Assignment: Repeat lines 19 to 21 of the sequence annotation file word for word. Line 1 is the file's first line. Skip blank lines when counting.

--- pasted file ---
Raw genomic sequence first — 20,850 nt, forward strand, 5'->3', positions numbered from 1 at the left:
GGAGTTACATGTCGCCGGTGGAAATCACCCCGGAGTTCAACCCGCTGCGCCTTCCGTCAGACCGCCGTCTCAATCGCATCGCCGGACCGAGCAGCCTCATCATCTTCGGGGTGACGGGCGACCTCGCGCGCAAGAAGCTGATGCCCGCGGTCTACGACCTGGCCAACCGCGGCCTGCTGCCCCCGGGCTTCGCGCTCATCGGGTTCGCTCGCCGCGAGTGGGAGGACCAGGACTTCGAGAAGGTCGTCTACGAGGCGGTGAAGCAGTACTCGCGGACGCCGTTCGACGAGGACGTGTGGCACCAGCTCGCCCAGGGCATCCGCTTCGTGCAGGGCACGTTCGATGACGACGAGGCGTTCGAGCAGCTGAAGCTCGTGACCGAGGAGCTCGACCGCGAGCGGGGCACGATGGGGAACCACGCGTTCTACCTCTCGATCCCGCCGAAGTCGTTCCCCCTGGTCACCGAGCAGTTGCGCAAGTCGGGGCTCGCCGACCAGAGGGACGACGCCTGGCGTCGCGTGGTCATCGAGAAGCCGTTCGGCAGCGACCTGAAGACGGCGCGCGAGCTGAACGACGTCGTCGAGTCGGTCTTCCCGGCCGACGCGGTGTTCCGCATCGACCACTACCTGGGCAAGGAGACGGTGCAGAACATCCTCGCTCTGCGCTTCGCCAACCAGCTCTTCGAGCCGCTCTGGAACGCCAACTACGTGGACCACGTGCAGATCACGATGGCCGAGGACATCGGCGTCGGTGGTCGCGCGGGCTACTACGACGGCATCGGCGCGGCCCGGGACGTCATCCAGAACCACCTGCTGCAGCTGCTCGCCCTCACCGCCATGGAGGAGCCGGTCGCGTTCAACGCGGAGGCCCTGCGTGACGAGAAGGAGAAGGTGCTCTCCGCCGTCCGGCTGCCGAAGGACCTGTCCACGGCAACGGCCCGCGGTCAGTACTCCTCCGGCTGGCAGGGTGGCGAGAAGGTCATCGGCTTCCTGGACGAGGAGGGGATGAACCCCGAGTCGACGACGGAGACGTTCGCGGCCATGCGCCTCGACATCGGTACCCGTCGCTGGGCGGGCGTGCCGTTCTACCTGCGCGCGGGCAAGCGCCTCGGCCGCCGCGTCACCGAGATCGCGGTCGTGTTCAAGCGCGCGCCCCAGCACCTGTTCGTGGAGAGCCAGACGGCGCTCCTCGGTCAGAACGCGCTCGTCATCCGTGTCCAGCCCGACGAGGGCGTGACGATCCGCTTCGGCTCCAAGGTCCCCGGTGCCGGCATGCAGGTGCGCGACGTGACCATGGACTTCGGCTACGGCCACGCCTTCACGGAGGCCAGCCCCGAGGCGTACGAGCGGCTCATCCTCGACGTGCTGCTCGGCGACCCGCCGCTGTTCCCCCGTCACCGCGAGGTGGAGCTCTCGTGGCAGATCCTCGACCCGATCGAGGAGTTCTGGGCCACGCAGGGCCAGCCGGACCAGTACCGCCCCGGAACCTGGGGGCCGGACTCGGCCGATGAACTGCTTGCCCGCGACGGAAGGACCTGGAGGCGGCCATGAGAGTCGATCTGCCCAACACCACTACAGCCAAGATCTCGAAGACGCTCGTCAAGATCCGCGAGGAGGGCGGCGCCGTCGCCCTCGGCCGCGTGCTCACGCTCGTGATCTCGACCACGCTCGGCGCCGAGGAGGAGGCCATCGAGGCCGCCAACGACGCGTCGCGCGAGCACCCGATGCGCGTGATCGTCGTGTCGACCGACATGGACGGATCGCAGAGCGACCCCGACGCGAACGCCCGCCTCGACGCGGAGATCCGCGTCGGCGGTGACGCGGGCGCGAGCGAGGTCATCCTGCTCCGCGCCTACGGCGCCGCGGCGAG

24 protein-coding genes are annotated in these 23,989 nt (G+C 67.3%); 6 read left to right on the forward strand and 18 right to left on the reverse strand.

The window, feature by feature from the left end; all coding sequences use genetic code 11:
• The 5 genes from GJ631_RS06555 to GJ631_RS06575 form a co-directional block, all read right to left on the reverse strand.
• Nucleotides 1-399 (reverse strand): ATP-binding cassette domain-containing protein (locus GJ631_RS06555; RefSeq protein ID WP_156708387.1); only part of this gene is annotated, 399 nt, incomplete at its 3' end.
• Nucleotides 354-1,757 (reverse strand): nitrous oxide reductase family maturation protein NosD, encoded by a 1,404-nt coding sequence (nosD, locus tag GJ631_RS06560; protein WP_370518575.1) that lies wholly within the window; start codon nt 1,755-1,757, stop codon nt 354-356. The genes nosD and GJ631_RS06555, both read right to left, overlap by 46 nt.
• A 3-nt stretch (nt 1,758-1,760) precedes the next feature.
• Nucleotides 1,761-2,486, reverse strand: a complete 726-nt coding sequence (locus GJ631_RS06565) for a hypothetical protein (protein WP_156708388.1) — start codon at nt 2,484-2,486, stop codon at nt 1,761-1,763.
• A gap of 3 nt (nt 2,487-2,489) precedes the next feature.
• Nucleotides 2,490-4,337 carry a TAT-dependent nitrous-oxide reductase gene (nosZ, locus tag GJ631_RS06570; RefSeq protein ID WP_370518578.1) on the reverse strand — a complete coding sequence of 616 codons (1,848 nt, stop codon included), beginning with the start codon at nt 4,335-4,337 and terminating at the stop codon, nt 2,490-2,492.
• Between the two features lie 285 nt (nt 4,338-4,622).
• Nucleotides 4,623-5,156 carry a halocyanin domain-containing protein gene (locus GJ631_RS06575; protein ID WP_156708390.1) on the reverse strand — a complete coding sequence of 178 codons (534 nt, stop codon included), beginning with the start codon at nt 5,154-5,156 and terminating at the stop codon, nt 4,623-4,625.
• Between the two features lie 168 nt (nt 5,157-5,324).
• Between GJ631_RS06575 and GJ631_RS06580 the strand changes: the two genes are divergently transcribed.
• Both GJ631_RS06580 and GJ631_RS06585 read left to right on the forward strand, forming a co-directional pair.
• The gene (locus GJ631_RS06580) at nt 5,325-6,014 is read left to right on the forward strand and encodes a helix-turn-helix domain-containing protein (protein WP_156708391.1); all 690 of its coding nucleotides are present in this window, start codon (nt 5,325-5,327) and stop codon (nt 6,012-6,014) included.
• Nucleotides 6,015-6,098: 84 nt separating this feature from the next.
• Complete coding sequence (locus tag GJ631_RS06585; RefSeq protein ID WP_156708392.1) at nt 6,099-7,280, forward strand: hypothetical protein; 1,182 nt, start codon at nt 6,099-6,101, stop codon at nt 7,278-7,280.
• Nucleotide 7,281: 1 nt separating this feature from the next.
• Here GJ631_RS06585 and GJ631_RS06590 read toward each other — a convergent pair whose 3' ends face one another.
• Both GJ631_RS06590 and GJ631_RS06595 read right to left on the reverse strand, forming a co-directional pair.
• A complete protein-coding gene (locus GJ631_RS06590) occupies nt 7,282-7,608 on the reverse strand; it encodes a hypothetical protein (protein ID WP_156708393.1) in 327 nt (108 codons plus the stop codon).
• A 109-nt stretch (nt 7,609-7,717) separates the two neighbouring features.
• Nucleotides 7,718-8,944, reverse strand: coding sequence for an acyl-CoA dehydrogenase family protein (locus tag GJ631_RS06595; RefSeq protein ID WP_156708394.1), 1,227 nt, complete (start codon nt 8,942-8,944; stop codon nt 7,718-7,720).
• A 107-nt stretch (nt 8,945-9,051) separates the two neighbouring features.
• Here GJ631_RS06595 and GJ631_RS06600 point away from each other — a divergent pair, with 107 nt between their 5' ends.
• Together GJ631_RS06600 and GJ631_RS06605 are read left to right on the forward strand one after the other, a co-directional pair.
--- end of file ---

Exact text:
• Complete coding sequence (locus tag GJ631_RS06585; RefSeq protein ID WP_156708392.1) at nt 6,099-7,280, forward strand: hypothetical protein; 1,182 nt, start codon at nt 6,099-6,101, stop codon at nt 7,278-7,280.
• Nucleotide 7,281: 1 nt separating this feature from the next.
• Here GJ631_RS06585 and GJ631_RS06590 read toward each other — a convergent pair whose 3' ends face one another.